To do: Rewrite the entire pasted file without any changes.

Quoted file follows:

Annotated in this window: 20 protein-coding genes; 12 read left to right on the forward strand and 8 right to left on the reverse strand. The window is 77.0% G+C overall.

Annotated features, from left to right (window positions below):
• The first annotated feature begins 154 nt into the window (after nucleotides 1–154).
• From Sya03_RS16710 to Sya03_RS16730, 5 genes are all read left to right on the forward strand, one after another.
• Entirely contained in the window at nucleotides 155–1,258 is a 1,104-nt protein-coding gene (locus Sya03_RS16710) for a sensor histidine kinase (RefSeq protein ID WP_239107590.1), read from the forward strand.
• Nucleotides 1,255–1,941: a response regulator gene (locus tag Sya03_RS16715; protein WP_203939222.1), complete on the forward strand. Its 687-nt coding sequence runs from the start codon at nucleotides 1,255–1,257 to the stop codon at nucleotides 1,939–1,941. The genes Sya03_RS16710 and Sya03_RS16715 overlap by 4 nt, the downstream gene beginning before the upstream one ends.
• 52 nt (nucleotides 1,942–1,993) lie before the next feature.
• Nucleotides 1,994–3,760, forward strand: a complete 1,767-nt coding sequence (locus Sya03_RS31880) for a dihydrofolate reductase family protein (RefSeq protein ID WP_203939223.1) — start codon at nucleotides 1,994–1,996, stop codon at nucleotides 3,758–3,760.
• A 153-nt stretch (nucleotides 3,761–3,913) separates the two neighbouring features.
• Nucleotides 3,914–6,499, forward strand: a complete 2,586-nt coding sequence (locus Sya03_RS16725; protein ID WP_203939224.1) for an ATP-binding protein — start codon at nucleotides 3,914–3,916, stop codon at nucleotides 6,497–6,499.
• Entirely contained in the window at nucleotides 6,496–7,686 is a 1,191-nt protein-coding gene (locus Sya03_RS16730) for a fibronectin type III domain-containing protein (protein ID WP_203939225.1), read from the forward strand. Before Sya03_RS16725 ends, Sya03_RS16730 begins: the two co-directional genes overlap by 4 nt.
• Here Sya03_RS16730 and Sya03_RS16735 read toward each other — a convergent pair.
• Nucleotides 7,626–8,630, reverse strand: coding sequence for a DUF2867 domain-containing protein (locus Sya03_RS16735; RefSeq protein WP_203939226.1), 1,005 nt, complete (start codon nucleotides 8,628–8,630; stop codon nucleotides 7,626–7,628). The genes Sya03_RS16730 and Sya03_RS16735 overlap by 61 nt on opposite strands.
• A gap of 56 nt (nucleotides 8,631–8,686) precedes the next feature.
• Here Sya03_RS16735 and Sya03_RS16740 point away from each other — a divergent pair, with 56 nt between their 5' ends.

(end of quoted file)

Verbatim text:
Annotated in this window: 20 protein-coding genes; 12 read left to right on the forward strand and 8 right to left on the reverse strand. The window is 77.0% G+C overall.

Annotated features, from left to right (window positions below):
• The first annotated feature begins 154 nt into the window (after nucleotides 1–154).
• From Sya03_RS16710 to Sya03_RS16730, 5 genes are all read left to right on the forward strand, one after another.
• Entirely contained in the window at nucleotides 155–1,258 is a 1,104-nt protein-coding gene (locus Sya03_RS16710) for a sensor histidine kinase (RefSeq protein ID WP_239107590.1), read from the forward strand.
• Nucleotides 1,255–1,941: a response regulator gene (locus tag Sya03_RS16715; protein WP_203939222.1), complete on the forward strand. Its 687-nt coding sequence runs from the start codon at nucleotides 1,255–1,257 to the stop codon at nucleotides 1,939–1,941. The genes Sya03_RS16710 and Sya03_RS16715 overlap by 4 nt, the downstream gene beginning before the upstream one ends.
• 52 nt (nucleotides 1,942–1,993) lie before the next feature.
• Nucleotides 1,994–3,760, forward strand: a complete 1,767-nt coding sequence (locus Sya03_RS31880) for a dihydrofolate reductase family protein (RefSeq protein ID WP_203939223.1) — start codon at nucleotides 1,994–1,996, stop codon at nucleotides 3,758–3,760.
• A 153-nt stretch (nucleotides 3,761–3,913) separates the two neighbouring features.
• Nucleotides 3,914–6,499, forward strand: a complete 2,586-nt coding sequence (locus Sya03_RS16725; protein ID WP_203939224.1) for an ATP-binding protein — start codon at nucleotides 3,914–3,916, stop codon at nucleotides 6,497–6,499.
• Entirely contained in the window at nucleotides 6,496–7,686 is a 1,191-nt protein-coding gene (locus Sya03_RS16730) for a fibronectin type III domain-containing protein (protein ID WP_203939225.1), read from the forward strand. Before Sya03_RS16725 ends, Sya03_RS16730 begins: the two co-directional genes overlap by 4 nt.
• Here Sya03_RS16730 and Sya03_RS16735 read toward each other — a convergent pair.
• Nucleotides 7,626–8,630, reverse strand: coding sequence for a DUF2867 domain-containing protein (locus Sya03_RS16735; RefSeq protein WP_203939226.1), 1,005 nt, complete (start codon nucleotides 8,628–8,630; stop codon nucleotides 7,626–7,628). The genes Sya03_RS16730 and Sya03_RS16735 overlap by 61 nt on opposite strands.
• A gap of 56 nt (nucleotides 8,631–8,686) precedes the next feature.
• Here Sya03_RS16735 and Sya03_RS16740 point away from each other — a divergent pair, with 56 nt between their 5' ends.